But it is worth noting that last May Ukraine restricted its cooperation with Russia on the import of military and dual-use products. After the intensification of the conflict in the east of Ukraine, in August 2014, the president issued a decree completely banning any cooperation with Russia in the defense sector. Even earlier, last April, Ukraine’s Security Service banned more than 100 Russian citizens who had supported Crimea’s annexation from entering Ukraine.

“Sanctions are already being implemented... in military cooperation and restricting access to Ukraine of some scumbags who ‘poured’ [dirt] on our country, who hate Ukraine... As of today, three lawsuits against the Russian Federation have been filed to the European Court of Human Rights, including the one regarding more than UAH 1 trillion in damages due to Crimea’s annexation. This is one thing. The other thing is that the initiator of sanctions is Ukraine’s government, but there may also be other bodies – the president, the Verkhovna Rada, the National Bank, the Security Service, etc. It is important to emphasize that in this particular case, the Ukrainian government has done its job, and it is very important that sanctions already have their effect today. We are waiting for a presidential decree,” said Danylo Lubkivsky, an advisor to the prime minister of Ukraine.

Thus, Ukraine has not stayed out of the of the sanctions process. And although some experts claim that Ukraine’s losses from totally rupturing relations with Russia will be devastating for the country, this is not the case.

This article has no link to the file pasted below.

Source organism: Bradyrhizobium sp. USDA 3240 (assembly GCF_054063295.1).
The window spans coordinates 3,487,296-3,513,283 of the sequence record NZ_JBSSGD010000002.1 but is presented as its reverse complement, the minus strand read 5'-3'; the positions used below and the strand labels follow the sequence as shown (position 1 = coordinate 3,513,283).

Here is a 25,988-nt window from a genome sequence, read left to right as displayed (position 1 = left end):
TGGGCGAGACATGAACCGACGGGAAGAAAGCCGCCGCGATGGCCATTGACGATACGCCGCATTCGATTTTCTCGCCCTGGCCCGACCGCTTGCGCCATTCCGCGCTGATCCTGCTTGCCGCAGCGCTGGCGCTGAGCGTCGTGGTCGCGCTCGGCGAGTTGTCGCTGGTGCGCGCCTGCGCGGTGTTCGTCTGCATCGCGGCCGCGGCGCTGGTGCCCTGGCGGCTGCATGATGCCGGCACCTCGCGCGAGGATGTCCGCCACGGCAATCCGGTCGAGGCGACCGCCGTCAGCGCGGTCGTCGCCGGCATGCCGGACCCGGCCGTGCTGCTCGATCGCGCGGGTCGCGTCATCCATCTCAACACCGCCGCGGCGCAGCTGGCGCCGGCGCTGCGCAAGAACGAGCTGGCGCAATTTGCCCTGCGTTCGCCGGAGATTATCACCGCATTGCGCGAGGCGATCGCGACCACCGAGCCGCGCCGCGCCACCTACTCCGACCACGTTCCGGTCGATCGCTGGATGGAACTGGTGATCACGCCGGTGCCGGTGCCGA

“Earlier Russia had just over a 25% share in the structure of our exports, and its share decreased to 17% last year, which in fact is a sharp drop. Therefore, our sanctions a rather a “fait accompli.” That is, we had been heavily hit even before that. So, we have to reply,” said Ustenko.

Experts believe that even if Minsk negotiations don’t take place, a start to the settlement of the conflict will still come.

“This will become mainstream - there will only be movement in this direction. They will find a solution, if not this week, then in the coming days. And that means further dramatic changes in the situation, including in the economy. Even with minor reforms that would mean that investors will come, Ukraine’s foreign markets will be unlocked, and the situation will improve,” predicted Ustenko.

Nana Chornaya (UNIAN)